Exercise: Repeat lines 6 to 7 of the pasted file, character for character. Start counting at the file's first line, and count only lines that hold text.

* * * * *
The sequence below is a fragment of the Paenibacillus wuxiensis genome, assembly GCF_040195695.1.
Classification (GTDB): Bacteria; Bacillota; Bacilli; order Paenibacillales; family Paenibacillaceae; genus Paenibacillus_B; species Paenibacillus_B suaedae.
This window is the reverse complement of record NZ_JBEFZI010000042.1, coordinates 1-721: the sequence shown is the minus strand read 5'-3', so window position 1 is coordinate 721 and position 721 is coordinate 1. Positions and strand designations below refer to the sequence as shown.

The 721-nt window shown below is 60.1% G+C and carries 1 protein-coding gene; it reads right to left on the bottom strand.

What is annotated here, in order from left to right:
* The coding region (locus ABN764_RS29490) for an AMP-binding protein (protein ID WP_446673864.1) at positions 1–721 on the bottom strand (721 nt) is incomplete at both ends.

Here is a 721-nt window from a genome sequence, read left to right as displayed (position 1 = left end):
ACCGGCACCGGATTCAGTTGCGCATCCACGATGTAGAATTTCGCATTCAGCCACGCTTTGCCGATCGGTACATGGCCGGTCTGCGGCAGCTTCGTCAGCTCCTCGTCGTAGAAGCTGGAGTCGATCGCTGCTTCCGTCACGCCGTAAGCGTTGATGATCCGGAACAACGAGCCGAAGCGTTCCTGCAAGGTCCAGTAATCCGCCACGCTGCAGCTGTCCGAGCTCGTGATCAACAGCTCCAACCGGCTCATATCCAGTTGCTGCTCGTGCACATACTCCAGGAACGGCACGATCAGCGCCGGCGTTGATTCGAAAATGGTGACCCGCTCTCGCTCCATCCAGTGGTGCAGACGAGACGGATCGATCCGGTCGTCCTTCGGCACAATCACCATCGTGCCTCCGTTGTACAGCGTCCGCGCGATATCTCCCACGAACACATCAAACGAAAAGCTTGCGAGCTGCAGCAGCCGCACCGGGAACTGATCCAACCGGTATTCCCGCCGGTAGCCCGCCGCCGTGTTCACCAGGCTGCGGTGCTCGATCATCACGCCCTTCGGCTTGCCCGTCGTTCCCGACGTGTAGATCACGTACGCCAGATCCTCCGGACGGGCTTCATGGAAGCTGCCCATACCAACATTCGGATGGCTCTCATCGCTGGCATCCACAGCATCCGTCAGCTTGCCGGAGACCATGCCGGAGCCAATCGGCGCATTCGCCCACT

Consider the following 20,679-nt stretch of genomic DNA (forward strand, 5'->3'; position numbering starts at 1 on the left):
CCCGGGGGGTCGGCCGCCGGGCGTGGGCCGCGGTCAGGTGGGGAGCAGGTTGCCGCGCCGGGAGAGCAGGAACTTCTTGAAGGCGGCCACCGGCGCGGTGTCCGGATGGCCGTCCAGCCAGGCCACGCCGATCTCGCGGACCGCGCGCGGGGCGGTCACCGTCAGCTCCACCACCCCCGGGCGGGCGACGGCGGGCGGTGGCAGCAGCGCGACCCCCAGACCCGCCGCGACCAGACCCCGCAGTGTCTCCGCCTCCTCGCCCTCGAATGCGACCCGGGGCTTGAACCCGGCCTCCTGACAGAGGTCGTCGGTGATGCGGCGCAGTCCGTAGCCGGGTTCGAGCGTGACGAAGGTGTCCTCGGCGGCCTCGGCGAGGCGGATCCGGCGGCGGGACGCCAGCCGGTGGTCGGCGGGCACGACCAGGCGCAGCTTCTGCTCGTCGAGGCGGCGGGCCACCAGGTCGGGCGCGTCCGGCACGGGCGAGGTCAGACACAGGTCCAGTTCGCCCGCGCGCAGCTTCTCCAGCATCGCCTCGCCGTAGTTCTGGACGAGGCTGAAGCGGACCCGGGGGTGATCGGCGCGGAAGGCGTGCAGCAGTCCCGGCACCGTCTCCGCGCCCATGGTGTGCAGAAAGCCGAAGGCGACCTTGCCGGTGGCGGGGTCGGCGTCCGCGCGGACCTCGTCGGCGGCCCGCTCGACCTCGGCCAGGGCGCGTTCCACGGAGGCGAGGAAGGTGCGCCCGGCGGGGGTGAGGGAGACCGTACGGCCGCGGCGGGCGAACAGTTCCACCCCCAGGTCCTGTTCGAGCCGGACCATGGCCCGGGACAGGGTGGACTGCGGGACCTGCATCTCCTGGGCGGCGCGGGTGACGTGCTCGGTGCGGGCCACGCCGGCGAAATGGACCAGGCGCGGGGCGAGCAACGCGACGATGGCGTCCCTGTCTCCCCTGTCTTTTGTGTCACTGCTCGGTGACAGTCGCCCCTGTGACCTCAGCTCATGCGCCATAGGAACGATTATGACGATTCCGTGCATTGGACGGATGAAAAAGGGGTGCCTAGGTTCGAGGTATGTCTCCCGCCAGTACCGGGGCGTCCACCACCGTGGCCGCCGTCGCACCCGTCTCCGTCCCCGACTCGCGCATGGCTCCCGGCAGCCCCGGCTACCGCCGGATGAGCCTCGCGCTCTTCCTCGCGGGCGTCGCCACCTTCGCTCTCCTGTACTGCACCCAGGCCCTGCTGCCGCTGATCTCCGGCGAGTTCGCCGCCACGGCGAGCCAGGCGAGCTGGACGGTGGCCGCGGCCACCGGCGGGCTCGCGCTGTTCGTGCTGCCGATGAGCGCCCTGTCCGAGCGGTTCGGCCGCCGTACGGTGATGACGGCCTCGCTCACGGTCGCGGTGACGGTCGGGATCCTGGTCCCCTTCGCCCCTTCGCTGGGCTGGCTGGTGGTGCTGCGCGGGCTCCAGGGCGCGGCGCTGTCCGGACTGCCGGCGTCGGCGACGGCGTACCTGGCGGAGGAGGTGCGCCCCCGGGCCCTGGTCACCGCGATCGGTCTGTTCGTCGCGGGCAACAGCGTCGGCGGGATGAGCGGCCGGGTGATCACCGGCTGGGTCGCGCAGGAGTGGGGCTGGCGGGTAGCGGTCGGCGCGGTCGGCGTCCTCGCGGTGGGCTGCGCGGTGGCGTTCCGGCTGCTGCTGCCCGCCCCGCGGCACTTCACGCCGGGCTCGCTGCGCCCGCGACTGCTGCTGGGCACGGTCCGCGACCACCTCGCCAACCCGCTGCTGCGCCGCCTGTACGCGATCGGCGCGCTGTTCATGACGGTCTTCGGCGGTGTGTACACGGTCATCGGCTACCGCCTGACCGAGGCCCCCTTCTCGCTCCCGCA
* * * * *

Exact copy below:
* The coding region (locus ABN764_RS29490) for an AMP-binding protein (protein ID WP_446673864.1) at positions 1–721 on the bottom strand (721 nt) is incomplete at both ends.

Here is a 721-nt window from a genome sequence, read left to right as displayed (position 1 = left end):